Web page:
The sale of microfinance institutions (MFIs) in Ghana, Kenya, Malawi, Mozambique, Tanzania and Uganda over the first half of 2016 by US-based NGO Opportunity International to Luxembourg-based financial technology company MyBucks has raised concerns both that these MFIs’ clients could be negatively impacted and that these transactions signal that the sector’s overall direction has shifted toward profit-making.
Kenya Commercial Bank (KCB), a Kenya-based publicly traded financial services company, and GoSwiff, a Singapore-based payment facilitation firm, recently rolled out a mobile payment solution for merchants in Rwanda.
“Cost-Benefit Analysis of Traditional Versus Flexible Microfinance in Bangladesh;” by S. Bairagi, W. Bin Shadat; published by the Copenhagen Consensus Center; May 2016; 32 pages; available at: http://www.copenhagenconsensus.com/sites/default/files/bin_shadat_microfinance.pdf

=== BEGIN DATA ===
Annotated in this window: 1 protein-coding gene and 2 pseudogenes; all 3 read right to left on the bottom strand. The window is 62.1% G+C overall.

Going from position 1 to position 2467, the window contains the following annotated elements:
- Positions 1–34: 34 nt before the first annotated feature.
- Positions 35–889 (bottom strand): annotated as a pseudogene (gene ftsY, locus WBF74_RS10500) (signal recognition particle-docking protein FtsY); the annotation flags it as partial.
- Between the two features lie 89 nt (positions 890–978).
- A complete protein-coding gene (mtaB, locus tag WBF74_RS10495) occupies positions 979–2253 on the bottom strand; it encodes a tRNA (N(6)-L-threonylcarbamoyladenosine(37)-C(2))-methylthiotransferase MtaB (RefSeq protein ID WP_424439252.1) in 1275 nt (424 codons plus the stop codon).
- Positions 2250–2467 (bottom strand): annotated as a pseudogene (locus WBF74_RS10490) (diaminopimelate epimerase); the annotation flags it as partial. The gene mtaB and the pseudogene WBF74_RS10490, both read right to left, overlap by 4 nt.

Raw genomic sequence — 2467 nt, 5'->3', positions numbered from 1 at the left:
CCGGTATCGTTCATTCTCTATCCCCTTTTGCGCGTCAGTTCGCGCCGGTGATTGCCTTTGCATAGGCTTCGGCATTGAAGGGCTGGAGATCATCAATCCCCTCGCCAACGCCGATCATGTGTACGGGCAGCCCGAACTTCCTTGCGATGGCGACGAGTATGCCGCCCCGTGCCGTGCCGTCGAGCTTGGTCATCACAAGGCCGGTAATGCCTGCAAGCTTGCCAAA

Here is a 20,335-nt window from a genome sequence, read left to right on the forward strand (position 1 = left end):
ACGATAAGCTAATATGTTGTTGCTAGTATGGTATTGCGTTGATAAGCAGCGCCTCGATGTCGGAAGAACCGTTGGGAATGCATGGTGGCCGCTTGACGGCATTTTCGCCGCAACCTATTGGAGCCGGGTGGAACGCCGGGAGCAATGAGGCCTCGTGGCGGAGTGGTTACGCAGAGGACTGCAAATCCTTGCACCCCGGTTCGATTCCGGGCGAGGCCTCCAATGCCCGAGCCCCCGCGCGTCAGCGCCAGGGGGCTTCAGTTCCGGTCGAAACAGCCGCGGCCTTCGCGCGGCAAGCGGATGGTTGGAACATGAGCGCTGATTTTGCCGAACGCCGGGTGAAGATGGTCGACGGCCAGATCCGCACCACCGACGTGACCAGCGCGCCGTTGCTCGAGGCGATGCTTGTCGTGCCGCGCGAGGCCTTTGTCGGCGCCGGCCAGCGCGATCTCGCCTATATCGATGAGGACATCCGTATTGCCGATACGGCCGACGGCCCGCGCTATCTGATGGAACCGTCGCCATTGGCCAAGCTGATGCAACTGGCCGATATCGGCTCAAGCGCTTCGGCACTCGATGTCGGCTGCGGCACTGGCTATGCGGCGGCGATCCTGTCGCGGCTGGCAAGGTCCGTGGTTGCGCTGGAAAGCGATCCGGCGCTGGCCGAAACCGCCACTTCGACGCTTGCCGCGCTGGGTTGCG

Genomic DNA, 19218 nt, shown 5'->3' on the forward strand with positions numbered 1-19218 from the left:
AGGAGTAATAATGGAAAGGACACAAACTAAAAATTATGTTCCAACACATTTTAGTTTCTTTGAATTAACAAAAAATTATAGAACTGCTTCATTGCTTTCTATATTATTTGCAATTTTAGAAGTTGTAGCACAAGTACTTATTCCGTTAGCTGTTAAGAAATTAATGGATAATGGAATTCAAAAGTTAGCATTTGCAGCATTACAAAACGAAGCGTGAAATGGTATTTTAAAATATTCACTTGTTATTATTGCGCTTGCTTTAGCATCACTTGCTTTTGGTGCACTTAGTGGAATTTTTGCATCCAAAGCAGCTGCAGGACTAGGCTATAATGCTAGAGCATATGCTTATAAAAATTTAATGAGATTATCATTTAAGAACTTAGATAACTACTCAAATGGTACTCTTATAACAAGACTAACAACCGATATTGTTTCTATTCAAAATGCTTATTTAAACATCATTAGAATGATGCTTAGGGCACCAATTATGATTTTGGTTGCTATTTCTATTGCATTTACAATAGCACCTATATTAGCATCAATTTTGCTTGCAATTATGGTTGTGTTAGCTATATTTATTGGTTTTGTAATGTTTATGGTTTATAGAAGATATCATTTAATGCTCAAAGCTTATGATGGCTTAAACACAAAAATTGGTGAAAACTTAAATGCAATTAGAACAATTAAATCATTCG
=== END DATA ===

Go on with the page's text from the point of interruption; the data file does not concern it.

Two US-based nonprofits, the microfinance-oriented Grameen Foundation and the behavioral design firm ideas42 recently launched a partnership to support financial inclusion in the Philippines by implementing a combination of behavioral science principles and digital financial services provided through mobile phones.
Uber, a US-based car hailing service, and Sidian Bank, a Kenya-based commercial bank, recently announced they will support Uber drivers in the purchase or lease of new vehicles.